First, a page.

LeDeuzzy, Q.

Koolhaas versus the Actor

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Koolhaas versus the Actor

Rita Novel
2005.05.05 08:08

...just did a very quick scan of l'architecture dans le boudoir, and it seems a very good reference point, and a very good point of departure for further investigation regarding architecture and reenactment. (Thanks very much for making the contribution.) Now, taking l'architecture dans le boudoir and the non-Tafuri reading of the Campo Marzio plan may indeed deliver heretofore unexpected fruitful results in terms of understanding all the mid-late 20th architecture that Tafuri writes about.
Now I have to thoroughly re-read the essay, plus go through the A+U on De Feo in Quondam's collection, plus look closely at the Designs for the Bicentennial by Venturi and Rauch, plus republish those "Stirling's Legacy" essays [5605 5606] that used to be at Quondam, and who knows what else.

["Cher and Cher alike" was a circa 1976 sign that Dave Schmitt (a big fan of the NY Five back then) gave to the contribution cup of the communal coffee station in our second year architecture studio.]

2005.05.05 14:28

glad it was useful. do post a link to the density paper once you've uploaded it, i'm very interested in reading it.

Rita Novel
2005.05.05 15:37

I've just read half of "l'architecture dans le boudoir" and yes it is exactly what I should be reading again right now. I haven't come across any reference to Piranesi yet (and I didn't find any in my initial quick scan of the text either). Let's put aside the notion of my interpretation of the Campo Marzio plan disqualifying Tafuri's whole argument, and focus rather on the question whether a good understanding of "reenactionary architecturism" is indeed missing from Tafuri's argument, and then whether a good understanding of "reenactionary architecturism" brings Tafuri's argument into much better focus. So far, I can at least note that Tafuri was unaware of Rossi's Modena Cemetery design reenacting Piranesi's design of the Bustum Hadriani within the Campo Marzio--e2915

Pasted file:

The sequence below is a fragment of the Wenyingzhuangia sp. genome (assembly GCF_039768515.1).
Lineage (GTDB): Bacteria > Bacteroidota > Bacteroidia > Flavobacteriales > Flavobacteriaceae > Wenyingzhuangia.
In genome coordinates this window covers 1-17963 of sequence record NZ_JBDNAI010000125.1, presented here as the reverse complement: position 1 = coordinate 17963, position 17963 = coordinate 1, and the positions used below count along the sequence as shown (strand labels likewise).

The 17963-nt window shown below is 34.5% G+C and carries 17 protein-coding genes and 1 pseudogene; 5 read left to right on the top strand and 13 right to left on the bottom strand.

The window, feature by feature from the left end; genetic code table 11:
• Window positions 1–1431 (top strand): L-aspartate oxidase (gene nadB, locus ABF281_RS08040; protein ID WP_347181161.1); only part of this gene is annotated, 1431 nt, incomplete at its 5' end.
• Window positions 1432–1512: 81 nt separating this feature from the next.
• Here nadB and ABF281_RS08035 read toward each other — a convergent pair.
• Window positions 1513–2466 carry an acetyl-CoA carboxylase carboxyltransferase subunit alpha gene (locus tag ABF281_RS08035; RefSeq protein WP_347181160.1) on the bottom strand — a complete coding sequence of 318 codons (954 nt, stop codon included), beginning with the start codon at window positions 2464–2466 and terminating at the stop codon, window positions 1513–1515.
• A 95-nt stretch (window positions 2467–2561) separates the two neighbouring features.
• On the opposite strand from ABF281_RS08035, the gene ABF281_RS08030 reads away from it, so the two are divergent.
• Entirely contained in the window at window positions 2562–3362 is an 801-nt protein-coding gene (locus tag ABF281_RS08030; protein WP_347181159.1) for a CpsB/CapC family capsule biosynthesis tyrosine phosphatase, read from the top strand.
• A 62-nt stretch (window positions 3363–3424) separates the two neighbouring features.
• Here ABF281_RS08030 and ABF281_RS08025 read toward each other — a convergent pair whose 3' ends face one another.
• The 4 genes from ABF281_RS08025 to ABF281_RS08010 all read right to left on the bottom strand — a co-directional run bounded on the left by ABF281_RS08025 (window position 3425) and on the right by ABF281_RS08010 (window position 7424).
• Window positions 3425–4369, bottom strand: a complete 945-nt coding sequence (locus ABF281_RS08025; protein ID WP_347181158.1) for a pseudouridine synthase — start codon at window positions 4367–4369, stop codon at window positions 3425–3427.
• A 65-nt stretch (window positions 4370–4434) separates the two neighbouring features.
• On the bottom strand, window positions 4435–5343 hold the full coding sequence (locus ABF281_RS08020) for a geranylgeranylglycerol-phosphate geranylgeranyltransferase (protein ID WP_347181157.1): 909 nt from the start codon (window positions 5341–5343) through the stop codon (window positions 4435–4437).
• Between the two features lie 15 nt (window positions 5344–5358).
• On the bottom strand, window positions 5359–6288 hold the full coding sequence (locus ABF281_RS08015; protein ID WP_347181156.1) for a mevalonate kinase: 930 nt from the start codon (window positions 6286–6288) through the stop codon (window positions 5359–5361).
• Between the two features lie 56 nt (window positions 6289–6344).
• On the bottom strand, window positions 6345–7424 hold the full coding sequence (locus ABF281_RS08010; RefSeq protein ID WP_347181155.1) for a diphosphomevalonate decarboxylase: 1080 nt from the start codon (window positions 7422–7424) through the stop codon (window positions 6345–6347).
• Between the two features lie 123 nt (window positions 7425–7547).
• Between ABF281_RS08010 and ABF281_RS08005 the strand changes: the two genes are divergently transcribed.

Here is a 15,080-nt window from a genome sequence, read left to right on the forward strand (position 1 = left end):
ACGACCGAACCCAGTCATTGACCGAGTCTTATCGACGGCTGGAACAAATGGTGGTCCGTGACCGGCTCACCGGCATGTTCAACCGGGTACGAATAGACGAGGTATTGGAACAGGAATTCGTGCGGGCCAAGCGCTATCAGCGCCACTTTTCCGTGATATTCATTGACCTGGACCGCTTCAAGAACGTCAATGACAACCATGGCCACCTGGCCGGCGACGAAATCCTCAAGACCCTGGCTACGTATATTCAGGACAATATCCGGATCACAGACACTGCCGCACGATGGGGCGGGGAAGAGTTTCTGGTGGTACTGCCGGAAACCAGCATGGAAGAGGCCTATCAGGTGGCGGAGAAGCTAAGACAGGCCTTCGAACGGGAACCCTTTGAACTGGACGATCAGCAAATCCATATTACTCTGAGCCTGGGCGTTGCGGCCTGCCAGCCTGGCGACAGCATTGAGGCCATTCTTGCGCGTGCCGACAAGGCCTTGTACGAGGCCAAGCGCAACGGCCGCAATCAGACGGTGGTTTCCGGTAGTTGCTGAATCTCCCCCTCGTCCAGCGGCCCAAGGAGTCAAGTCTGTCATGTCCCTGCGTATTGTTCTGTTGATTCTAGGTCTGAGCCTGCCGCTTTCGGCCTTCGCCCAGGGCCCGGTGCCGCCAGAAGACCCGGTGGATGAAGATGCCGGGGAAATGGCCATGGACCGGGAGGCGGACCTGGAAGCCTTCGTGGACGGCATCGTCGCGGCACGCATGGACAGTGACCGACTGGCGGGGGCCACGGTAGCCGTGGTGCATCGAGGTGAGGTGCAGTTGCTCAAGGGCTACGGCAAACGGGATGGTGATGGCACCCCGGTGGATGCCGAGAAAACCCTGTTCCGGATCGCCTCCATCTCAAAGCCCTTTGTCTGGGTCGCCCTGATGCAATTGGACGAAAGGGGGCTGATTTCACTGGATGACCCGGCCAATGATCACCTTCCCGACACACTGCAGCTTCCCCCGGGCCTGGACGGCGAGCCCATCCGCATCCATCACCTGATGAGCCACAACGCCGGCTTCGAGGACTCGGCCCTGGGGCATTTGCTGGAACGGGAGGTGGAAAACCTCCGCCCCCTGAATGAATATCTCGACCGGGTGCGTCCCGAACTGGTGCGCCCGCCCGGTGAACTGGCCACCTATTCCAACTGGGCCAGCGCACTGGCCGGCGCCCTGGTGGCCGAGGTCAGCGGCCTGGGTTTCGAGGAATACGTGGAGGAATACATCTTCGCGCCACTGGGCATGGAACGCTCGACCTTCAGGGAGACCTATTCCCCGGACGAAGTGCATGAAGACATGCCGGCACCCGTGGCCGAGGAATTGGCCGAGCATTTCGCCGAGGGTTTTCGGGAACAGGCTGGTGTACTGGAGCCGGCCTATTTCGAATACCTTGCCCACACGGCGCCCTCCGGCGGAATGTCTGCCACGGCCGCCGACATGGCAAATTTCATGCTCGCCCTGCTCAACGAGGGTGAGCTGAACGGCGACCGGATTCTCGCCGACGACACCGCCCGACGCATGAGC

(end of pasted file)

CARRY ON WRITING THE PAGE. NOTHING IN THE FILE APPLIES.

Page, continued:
How would you translate the title "l'architecture dans le boudoir" into English?

Also, aml, can I at least ask why/how all this interests you and to what capacity?

2005.05.05 18:33

you're right. tafuri only mentions piranesi twice in the essay and only in passing, because l'architecture dans le boudoir is at the end of 'the sphere and the labyrinth' book, where he dedicates [to] piranesi the first chapter with a title you would probably disagree with ['the crazy architect'].

however, it's in the boudoir chapter where tafuri outlines his argument. that is why i referenced that one. i actually forgot by then he has put piranesi aside. that is why i argued his analysis of piranesi is not key to the argument.

boudoir : a woman's bedroom, dressing room, or private sitting room

tafuri explains the title halfway through the essay i think. i'm afraid i can't reference pages since my edition is in spanish and i'm guessing yours isn't. basically architecture in postmodernism [i know he won't say it] is in the boudoir, pouting in its own little room--referencing the marquis de sade--referencing itself, looking at itself, playing its own private games, etc. i'm not familiar with sade's writing so i'm not sure of the exact relation, but the overall relation is explained clearly.

hmmm this might take you away from piranesi and if i've mislead you i'm sorry. however, i think the concept of reenactment--if i'm understanding your definition correctly--is present throughout the essay. but to argue this seriously i would have to reread tafuri again and review your concept of reenactment much more carefully and i'm afraid right now i've other reading to do...

tafuri interests me because i used him to structure the development of postmodern architecture. i use that reading as a map to postmodernist production in my contemporary theory class. of course i also find holes in tafuri's argument, but that's another conversation.

Rita Novel
2005.05.05 20:19